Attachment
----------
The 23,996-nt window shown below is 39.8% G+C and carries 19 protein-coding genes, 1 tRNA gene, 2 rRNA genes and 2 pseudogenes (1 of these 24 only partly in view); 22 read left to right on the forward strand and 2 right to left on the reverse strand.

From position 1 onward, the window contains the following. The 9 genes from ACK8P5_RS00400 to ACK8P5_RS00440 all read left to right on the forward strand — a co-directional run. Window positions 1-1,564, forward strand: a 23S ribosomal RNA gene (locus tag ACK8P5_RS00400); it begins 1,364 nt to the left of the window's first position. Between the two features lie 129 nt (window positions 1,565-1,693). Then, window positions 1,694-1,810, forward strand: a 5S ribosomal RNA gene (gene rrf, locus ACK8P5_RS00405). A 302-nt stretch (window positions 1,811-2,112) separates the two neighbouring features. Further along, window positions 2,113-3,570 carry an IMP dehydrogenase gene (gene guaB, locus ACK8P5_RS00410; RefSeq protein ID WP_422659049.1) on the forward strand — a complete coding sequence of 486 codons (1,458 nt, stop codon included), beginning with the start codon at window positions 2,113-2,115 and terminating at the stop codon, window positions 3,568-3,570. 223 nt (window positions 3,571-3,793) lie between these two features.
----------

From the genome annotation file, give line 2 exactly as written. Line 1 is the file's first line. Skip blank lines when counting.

From position 1 onward, the window contains the following. The 9 genes from ACK8P5_RS00400 to ACK8P5_RS00440 all read left to right on the forward strand — a co-directional run. Window positions 1-1,564, forward strand: a 23S ribosomal RNA gene (locus tag ACK8P5_RS00400); it begins 1,364 nt to the left of the window's first position. Between the two features lie 129 nt (window positions 1,565-1,693). Then, window positions 1,694-1,810, forward strand: a 5S ribosomal RNA gene (gene rrf, locus ACK8P5_RS00405). A 302-nt stretch (window positions 1,811-2,112) separates the two neighbouring features. Further along, window positions 2,113-3,570 carry an IMP dehydrogenase gene (gene guaB, locus ACK8P5_RS00410; RefSeq protein ID WP_422659049.1) on the forward strand — a complete coding sequence of 486 codons (1,458 nt, stop codon included), beginning with the start codon at window positions 2,113-2,115 and terminating at the stop codon, window positions 3,568-3,570. 223 nt (window positions 3,571-3,793) lie between these two features.